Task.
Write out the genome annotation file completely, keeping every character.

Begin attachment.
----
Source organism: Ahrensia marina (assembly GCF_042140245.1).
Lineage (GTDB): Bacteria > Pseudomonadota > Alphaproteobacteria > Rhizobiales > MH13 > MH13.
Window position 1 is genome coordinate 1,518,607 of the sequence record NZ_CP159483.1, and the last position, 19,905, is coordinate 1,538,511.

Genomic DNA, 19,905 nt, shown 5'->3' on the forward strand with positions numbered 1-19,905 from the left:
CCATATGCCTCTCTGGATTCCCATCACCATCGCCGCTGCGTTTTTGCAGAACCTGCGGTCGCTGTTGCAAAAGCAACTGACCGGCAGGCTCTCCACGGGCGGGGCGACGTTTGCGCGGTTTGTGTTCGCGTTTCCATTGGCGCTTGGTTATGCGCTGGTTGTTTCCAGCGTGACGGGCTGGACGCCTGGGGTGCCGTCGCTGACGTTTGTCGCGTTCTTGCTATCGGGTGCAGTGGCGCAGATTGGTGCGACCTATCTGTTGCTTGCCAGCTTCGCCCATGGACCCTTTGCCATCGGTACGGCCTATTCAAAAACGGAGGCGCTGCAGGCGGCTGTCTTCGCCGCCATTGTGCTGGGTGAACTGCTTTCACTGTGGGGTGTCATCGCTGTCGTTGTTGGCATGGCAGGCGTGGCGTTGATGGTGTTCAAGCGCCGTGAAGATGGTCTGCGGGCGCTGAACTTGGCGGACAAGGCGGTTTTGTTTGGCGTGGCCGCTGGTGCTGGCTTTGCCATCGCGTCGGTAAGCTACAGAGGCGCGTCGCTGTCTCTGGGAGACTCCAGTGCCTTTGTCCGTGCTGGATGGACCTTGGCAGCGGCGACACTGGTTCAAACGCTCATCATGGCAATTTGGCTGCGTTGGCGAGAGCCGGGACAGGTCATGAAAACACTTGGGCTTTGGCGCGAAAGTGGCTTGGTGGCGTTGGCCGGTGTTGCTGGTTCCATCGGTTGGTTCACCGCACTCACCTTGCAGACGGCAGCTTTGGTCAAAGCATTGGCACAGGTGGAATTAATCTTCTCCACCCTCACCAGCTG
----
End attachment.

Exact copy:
Source organism: Ahrensia marina (assembly GCF_042140245.1).
Lineage (GTDB): Bacteria > Pseudomonadota > Alphaproteobacteria > Rhizobiales > MH13 > MH13.
Window position 1 is genome coordinate 1,518,607 of the sequence record NZ_CP159483.1, and the last position, 19,905, is coordinate 1,538,511.

Genomic DNA, 19,905 nt, shown 5'->3' on the forward strand with positions numbered 1-19,905 from the left:
CCATATGCCTCTCTGGATTCCCATCACCATCGCCGCTGCGTTTTTGCAGAACCTGCGGTCGCTGTTGCAAAAGCAACTGACCGGCAGGCTCTCCACGGGCGGGGCGACGTTTGCGCGGTTTGTGTTCGCGTTTCCATTGGCGCTTGGTTATGCGCTGGTTGTTTCCAGCGTGACGGGCTGGACGCCTGGGGTGCCGTCGCTGACGTTTGTCGCGTTCTTGCTATCGGGTGCAGTGGCGCAGATTGGTGCGACCTATCTGTTGCTTGCCAGCTTCGCCCATGGACCCTTTGCCATCGGTACGGCCTATTCAAAAACGGAGGCGCTGCAGGCGGCTGTCTTCGCCGCCATTGTGCTGGGTGAACTGCTTTCACTGTGGGGTGTCATCGCTGTCGTTGTTGGCATGGCAGGCGTGGCGTTGATGGTGTTCAAGCGCCGTGAAGATGGTCTGCGGGCGCTGAACTTGGCGGACAAGGCGGTTTTGTTTGGCGTGGCCGCTGGTGCTGGCTTTGCCATCGCGTCGGTAAGCTACAGAGGCGCGTCGCTGTCTCTGGGAGACTCCAGTGCCTTTGTCCGTGCTGGATGGACCTTGGCAGCGGCGACACTGGTTCAAACGCTCATCATGGCAATTTGGCTGCGTTGGCGAGAGCCGGGACAGGTCATGAAAACACTTGGGCTTTGGCGCGAAAGTGGCTTGGTGGCGTTGGCCGGTGTTGCTGGTTCCATCGGTTGGTTCACCGCACTCACCTTGCAGACGGCAGCTTTGGTCAAAGCATTGGCACAGGTGGAATTAATCTTCTCCACCCTCACCAGCTG